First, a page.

Why Are Your Students Hiring You?
Do you know what your students are hiring you to do? You might be surprised how many institutions are out of touch with their students’ needs. AFIT’s Summer Institute is designed to ask the difficult questions and inspire the type of innovative thinking that is necessary for institutions to thrive in the future.
Over the past several months, six AFIT members have served as “early adopters” of the Business Innovation Factory (BIF) transformation methodology, moving to transform their own thinking and capabilities based on their students’ needs. Today, two of those early adopters tell us about the focus of their transformation projects and share their progress to date.
Dr. Dan Phelan
President, Jackson College, MO
As part of our business model redesign, the Jackson College team has been incorporating the work of Saul Kaplan and the Business Innovation Factory, as well as the Blue Ocean Strategy work of W. Chan Kim and Renée Mauborgne. Broadly speaking, we have concentrated our lens upon improving the retention of our students, so as to lead to better outcomes. Beyond the systems, practices, and policies of retention, our team has chosen to address the more particular needs of the whole student.
Following a variety of student interviews, reviewing available research, and building upon our efforts to date (i.e., creation of a medical clinic and a mental health center), the Jackson College team is working to implement expanded human efforts with food and housing security. Beyond a pantry and housing referrals, the College is working with its food service providers and housing staff to create capacity to serve students in meeting their more basic needs. In doing so, it is our belief that students will be able to engage more fully in their educational pursuits. Working with expanded groups on campus, it is our hope that we will have activated prototyping models in place for the fall semester.
Our goals for this year’s Summer Institute include:
- Consider the final aspects of the prototyping and implementation;
- Review strategies for taking the successful prototypes to scale (which includes feedback we have obtained from other successful operations at the College);
- Consideration of potential blue oceans and future business model innovations.
Dr. Laura Coleman
President, Bay College, MI
Bay College has two BIF projects. The first focuses on shifting our advising model. Through the student interviewing we did in Rhode Island and then the ethnographic research project we did at home with our students, we found our advising model was not as effective as our students wanted it to be. We are developing a prototype that will be launched with a defined group of students during orientation this summer. We have been doing research and working on changing up our advising model through Guided Pathways. We are hoping this will provide our students with better academic plans to follow, which will result in better retention and completion rates.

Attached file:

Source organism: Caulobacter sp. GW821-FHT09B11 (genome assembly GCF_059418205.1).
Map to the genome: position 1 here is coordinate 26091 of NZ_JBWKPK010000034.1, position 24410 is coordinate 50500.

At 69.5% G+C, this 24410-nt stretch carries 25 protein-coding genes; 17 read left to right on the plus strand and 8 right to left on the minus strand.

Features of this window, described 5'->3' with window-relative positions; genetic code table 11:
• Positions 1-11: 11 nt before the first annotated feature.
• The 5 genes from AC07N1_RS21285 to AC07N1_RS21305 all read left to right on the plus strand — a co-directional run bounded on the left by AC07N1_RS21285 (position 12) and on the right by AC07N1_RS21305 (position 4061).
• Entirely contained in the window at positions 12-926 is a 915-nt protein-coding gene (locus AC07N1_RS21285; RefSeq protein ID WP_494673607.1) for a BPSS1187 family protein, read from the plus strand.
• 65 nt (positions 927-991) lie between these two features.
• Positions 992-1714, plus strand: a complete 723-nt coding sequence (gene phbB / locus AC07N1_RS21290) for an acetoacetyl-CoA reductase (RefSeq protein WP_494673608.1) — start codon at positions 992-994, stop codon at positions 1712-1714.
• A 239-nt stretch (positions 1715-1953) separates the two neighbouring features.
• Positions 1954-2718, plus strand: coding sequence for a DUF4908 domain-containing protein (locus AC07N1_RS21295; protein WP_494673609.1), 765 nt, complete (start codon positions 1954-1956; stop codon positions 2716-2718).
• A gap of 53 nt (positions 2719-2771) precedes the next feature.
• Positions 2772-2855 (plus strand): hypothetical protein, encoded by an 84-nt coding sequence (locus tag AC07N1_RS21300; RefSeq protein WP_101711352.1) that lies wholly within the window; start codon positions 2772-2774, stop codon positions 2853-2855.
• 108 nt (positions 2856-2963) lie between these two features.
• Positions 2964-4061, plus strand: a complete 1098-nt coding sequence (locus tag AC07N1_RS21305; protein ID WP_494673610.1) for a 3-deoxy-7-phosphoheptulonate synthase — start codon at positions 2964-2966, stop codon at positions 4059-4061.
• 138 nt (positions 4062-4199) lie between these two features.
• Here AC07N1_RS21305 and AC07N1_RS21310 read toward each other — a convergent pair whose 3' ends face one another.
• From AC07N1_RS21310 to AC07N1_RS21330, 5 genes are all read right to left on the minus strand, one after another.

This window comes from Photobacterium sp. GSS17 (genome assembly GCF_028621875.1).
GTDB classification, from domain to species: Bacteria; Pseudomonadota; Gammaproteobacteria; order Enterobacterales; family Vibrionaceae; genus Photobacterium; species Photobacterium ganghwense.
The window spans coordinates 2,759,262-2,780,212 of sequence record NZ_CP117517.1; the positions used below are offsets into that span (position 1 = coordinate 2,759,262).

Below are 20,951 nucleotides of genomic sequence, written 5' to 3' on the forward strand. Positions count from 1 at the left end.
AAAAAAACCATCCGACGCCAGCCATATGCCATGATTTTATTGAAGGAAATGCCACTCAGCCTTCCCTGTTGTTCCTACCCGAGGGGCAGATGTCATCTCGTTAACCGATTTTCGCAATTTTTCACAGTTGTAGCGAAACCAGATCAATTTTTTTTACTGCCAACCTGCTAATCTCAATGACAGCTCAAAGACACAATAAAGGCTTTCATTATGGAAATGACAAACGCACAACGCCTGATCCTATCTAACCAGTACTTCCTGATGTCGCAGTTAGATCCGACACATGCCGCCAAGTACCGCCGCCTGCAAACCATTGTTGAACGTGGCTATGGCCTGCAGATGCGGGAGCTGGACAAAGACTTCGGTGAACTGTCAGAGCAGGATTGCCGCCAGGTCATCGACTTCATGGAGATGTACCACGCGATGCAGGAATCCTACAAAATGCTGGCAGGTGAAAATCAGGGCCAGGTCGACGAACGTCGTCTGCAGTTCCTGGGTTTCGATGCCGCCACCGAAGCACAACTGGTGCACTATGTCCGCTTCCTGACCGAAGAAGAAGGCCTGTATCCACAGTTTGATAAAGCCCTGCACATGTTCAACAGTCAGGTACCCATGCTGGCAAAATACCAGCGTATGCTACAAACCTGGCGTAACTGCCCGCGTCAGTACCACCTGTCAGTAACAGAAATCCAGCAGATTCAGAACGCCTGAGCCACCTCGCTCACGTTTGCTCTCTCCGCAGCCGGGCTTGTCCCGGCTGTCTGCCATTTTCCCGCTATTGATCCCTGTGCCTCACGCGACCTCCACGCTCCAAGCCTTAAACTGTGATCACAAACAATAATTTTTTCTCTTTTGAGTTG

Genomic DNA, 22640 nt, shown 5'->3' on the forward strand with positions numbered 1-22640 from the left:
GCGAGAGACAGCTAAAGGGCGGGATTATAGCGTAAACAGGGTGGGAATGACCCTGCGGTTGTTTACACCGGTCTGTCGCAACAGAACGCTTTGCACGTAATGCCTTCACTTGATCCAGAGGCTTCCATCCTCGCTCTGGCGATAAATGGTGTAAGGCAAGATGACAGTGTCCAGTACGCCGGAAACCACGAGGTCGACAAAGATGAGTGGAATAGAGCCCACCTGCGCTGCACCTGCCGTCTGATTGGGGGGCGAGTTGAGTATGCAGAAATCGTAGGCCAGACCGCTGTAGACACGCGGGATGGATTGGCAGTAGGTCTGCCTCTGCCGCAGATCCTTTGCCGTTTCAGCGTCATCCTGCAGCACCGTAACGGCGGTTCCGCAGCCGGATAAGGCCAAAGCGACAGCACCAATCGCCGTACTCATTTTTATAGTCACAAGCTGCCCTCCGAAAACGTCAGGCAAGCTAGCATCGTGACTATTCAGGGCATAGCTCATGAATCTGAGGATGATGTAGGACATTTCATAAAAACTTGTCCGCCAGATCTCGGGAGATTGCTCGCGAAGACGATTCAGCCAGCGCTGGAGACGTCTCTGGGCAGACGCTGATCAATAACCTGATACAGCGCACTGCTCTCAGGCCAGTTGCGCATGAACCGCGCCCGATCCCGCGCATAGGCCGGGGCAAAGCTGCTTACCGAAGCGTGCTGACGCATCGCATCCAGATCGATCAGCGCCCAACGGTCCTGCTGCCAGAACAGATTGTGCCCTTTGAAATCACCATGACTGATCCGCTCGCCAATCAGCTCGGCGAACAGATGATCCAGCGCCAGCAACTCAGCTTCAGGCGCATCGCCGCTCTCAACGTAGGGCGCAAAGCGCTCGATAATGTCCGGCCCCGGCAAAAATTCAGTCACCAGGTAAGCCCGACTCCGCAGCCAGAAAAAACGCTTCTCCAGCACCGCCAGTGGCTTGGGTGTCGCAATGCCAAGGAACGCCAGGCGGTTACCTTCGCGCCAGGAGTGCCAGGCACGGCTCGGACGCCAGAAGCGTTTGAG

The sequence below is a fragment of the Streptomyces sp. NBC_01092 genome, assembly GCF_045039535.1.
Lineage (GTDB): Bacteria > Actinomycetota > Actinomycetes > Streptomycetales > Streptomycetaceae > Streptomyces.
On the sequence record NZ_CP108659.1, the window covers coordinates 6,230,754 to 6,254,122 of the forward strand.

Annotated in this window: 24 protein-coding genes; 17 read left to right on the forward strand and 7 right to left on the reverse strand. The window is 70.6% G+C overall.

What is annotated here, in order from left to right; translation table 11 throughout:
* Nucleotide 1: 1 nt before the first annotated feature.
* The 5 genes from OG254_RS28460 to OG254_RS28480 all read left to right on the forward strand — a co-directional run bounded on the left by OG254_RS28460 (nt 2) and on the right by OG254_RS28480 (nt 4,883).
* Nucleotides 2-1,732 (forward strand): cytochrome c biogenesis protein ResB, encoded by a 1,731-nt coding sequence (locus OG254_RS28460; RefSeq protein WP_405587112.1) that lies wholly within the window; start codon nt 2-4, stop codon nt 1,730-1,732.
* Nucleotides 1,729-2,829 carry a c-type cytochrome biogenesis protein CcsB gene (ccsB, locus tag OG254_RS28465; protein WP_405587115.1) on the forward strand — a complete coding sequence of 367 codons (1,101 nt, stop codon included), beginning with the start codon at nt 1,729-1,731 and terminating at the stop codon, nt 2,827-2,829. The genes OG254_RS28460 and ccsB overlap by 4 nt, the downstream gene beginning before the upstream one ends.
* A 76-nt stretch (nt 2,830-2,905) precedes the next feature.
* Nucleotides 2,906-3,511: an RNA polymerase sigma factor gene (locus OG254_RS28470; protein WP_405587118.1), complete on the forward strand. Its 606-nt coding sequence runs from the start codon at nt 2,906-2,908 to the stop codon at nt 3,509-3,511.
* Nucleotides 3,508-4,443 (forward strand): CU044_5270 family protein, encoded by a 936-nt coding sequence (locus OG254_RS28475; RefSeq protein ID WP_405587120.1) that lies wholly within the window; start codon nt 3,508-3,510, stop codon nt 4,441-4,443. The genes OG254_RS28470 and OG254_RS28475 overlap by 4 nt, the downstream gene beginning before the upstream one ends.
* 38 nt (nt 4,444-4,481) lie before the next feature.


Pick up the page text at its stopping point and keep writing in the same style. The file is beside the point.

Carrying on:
Our second project involves moving to competency-based education. This comes from research done with our business and industry partners and the overwhelming need for this being expressed nationally in research and with the Department of Labor. This project will develop a prototype this fall in a technical program working with a team we are bringing to Kansas City and with faculty members from the program. We hope this will enable us to give employed students the opportunity to progress through the education necessary to expand their skill sets and provide better trained employees for our business and industry partners.
Dr. Tim Nelson
President, Northwestern Michigan College, MI
Northwestern Michigan College (NMC) is using the BIF processes on a number of transformation fronts with the intent of eventually adopting this as the college-wide process for change. Our largest project being pursued by our Early Adopter Team is addressing the question, How do we embed experiential learning into every class and curriculum?This is a faculty-led project that we started before working with BIF. Once we signed on, we recognized this design theory process is what we needed to really make progress.
The first “shift” required us to believe that the customer is the expert in defining the experience they seek. The notion that the customer is hiring for a specific purpose was not easy for us to grasp at first. However, after 30+ intensive interviews with our customers, the team has come to not just understand these points, but to believe them. The proof is that it is becoming part of the language. This was critical because we are not looking for experiential education to be a bolt-on to what is currently done but a transformational way of providing learning interactions.
Our second sprint really was amazing. We determined design principles that any of our solutions will be assessed against, described our customers’ intended experiences, and began to assess our ability to deliver against key and supporting competencies for success. All this led us to where we are now in terms of crafting the minimally successful business model.
We are working through what a prototype of that minimally successful business model will look like. This will be the culminating work at the AFIT Summer Institute. This concept has required another shift in people’s thinking, as they are used to thinking about going immediately to scale. The concept of the prototype is to “do something and learn from it.” Think of Colin Powell, who suggests the 20-70 rule. Get at least 20% of the information you need, but not more than 70%, and then try it.
Our objective is to implement the prototype this fall semester and to learn from it as we continue applying this transformation process.